Bake ~35 minutes, until it is firm to the touch and the center springs back when gently pressed. The edges shouldn't darken.

Cut while still warm.

Santa must have liked our cookies, because he left both a camera (real, not a toy! Hooray for cheap electronics from China) and a Ken doll (in the stocking) for Pumpkin. He did not bring the Barbie princess castle she had asked for. We suspect it wouldn't fit in his sleigh- which is a good thing, because it also wouldn't fit in our house. My mom had the brilliant idea of repurposing her toy shelves, which are cubby shelves from Target), into a castle. Pumpkin loves this. They even built a moat with her train tracks.

Petunia got a CD player/karaoke machine, which she seems to like, but not as much as the hand pump operated owl flashlight that her aunt in NZ sent to her.

We gave Pumpkin a "My first LEGO" house set, which she used a bit, with help. We gave Petunia some play doh of her own (she had been sharing her sister's) and some toys to stamp letters, numbers, and various patterns into play doh. She loves the play doh, but hasn't seen the point of the stamps yet. Both girls got many more toys and books and clothes from various extended family members, all of which were appreciated. Petunia even let me read one of her new books tonight, which is a remarkably fast uptake for her. It usually takes months to introduce a new book. I wish I were exaggerating.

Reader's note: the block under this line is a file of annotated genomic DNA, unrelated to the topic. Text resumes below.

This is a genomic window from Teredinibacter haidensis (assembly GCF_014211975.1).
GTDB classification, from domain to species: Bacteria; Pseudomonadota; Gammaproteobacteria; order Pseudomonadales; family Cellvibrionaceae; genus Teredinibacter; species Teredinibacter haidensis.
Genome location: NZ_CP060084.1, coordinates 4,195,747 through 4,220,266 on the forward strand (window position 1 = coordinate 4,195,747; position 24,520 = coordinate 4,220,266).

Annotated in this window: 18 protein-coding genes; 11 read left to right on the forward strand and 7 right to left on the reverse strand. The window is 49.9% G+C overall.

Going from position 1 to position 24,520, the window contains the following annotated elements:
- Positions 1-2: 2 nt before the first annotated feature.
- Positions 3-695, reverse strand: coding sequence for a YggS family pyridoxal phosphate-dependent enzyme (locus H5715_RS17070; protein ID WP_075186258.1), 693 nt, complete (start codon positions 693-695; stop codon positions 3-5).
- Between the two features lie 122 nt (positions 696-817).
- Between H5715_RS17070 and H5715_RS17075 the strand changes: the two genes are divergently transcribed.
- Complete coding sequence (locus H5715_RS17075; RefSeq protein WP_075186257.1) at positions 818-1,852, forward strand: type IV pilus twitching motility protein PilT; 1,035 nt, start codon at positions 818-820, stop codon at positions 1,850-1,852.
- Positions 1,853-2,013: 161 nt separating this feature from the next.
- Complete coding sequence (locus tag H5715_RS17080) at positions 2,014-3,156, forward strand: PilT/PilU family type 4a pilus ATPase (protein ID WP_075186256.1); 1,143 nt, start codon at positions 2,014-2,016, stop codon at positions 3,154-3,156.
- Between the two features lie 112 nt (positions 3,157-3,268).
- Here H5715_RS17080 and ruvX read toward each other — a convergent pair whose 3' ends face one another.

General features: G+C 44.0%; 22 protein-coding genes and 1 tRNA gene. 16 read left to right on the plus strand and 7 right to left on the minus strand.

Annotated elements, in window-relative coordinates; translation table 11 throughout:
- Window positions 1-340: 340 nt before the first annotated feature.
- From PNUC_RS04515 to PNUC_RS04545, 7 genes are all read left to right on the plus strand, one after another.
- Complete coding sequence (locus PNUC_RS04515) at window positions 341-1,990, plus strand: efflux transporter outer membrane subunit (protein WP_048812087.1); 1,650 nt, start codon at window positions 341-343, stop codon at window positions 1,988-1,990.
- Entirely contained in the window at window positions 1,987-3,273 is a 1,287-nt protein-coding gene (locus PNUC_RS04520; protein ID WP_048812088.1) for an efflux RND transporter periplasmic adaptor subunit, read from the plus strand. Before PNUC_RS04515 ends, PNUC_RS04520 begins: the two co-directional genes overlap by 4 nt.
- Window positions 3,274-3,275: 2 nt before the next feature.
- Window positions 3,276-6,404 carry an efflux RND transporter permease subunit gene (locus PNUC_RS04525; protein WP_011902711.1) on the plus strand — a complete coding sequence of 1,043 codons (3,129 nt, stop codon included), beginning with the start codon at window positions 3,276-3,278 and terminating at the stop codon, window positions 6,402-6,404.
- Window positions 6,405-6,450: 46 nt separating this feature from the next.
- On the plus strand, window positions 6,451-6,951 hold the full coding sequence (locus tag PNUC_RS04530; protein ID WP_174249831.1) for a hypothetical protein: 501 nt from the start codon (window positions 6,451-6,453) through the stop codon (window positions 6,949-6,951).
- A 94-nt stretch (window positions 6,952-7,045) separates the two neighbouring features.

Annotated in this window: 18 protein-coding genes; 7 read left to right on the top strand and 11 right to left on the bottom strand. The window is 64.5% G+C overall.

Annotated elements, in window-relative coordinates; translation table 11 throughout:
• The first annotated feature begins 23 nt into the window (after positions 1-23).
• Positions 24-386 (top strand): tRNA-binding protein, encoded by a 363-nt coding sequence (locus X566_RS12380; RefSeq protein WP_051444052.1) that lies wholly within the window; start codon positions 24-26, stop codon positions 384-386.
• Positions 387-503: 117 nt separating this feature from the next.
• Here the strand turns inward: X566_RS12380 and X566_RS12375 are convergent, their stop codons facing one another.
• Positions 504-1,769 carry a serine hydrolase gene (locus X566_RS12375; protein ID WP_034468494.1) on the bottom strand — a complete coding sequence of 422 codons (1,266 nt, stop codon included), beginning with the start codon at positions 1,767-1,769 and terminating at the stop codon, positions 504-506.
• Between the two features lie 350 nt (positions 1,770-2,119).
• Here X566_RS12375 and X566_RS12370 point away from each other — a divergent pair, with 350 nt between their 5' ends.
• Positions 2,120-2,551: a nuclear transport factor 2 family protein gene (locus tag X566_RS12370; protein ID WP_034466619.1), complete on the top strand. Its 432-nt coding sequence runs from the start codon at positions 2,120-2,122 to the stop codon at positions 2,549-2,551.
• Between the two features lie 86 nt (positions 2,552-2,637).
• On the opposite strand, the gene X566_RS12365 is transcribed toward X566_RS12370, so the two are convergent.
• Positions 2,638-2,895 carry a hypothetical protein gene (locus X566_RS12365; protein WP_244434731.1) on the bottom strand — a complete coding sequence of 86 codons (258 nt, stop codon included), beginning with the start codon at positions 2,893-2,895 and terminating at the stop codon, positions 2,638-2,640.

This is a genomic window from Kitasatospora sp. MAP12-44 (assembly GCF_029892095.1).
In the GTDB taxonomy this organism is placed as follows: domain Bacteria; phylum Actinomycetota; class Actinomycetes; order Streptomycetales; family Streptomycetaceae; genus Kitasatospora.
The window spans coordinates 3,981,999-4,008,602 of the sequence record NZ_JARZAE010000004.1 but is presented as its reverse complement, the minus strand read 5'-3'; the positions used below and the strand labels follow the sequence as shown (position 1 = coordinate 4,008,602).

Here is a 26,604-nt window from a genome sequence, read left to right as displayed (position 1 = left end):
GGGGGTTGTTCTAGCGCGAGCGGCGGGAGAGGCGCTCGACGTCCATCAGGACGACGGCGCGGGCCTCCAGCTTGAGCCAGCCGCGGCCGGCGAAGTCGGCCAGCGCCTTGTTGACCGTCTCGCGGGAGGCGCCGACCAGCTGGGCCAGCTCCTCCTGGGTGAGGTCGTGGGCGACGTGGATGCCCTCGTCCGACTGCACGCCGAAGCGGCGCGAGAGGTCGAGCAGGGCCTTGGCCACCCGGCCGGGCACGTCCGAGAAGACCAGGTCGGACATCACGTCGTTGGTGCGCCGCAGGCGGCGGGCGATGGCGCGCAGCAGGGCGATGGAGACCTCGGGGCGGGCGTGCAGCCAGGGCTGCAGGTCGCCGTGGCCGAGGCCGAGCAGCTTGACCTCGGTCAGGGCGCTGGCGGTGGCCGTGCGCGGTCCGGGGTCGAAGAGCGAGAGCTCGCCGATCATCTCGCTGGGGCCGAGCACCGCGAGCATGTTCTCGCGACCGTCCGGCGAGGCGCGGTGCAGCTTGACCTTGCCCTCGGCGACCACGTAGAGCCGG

I gave Hubby a home brew starter's kit. My idea is that if he has a hobby like that he'll stop hassling me about how much time I spend blogging.

Hubby gave me some CDs and a fancy case for my Kindle Fire. So I won this round. (He won last year with a surprise gift of a Kindle. Overall, we're probably about even.)

My parents and my sister went together to get me something with which to work off the effects of all those Christmas cookies:

It is awesome and way more fun than that stupid dance exercise DVD I've been using.